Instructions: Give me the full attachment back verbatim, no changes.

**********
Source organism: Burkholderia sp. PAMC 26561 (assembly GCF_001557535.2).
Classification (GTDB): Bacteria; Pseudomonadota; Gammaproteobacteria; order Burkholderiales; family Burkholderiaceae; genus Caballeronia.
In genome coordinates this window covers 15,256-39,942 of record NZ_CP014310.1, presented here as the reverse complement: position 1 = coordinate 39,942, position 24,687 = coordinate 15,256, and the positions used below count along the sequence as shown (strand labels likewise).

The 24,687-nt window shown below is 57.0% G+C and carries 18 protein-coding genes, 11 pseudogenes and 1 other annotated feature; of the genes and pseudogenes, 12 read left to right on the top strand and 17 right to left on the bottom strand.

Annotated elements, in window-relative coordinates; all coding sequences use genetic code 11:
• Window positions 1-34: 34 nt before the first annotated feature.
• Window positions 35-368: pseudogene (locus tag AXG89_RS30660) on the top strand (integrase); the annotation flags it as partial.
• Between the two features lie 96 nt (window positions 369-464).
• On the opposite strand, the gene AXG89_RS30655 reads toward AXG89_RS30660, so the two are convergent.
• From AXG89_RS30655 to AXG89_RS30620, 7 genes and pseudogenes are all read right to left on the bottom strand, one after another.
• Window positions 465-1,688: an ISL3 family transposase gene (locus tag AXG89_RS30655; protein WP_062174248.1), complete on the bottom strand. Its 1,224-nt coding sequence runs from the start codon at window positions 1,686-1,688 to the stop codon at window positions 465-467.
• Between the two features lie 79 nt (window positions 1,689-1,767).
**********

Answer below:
Source organism: Burkholderia sp. PAMC 26561 (assembly GCF_001557535.2).
Classification (GTDB): Bacteria; Pseudomonadota; Gammaproteobacteria; order Burkholderiales; family Burkholderiaceae; genus Caballeronia.
In genome coordinates this window covers 15,256-39,942 of record NZ_CP014310.1, presented here as the reverse complement: position 1 = coordinate 39,942, position 24,687 = coordinate 15,256, and the positions used below count along the sequence as shown (strand labels likewise).

The 24,687-nt window shown below is 57.0% G+C and carries 18 protein-coding genes, 11 pseudogenes and 1 other annotated feature; of the genes and pseudogenes, 12 read left to right on the top strand and 17 right to left on the bottom strand.

Annotated elements, in window-relative coordinates; all coding sequences use genetic code 11:
• Window positions 1-34: 34 nt before the first annotated feature.
• Window positions 35-368: pseudogene (locus tag AXG89_RS30660) on the top strand (integrase); the annotation flags it as partial.
• Between the two features lie 96 nt (window positions 369-464).
• On the opposite strand, the gene AXG89_RS30655 reads toward AXG89_RS30660, so the two are convergent.
• From AXG89_RS30655 to AXG89_RS30620, 7 genes and pseudogenes are all read right to left on the bottom strand, one after another.
• Window positions 465-1,688: an ISL3 family transposase gene (locus tag AXG89_RS30655; protein WP_062174248.1), complete on the bottom strand. Its 1,224-nt coding sequence runs from the start codon at window positions 1,686-1,688 to the stop codon at window positions 465-467.
• Between the two features lie 79 nt (window positions 1,689-1,767).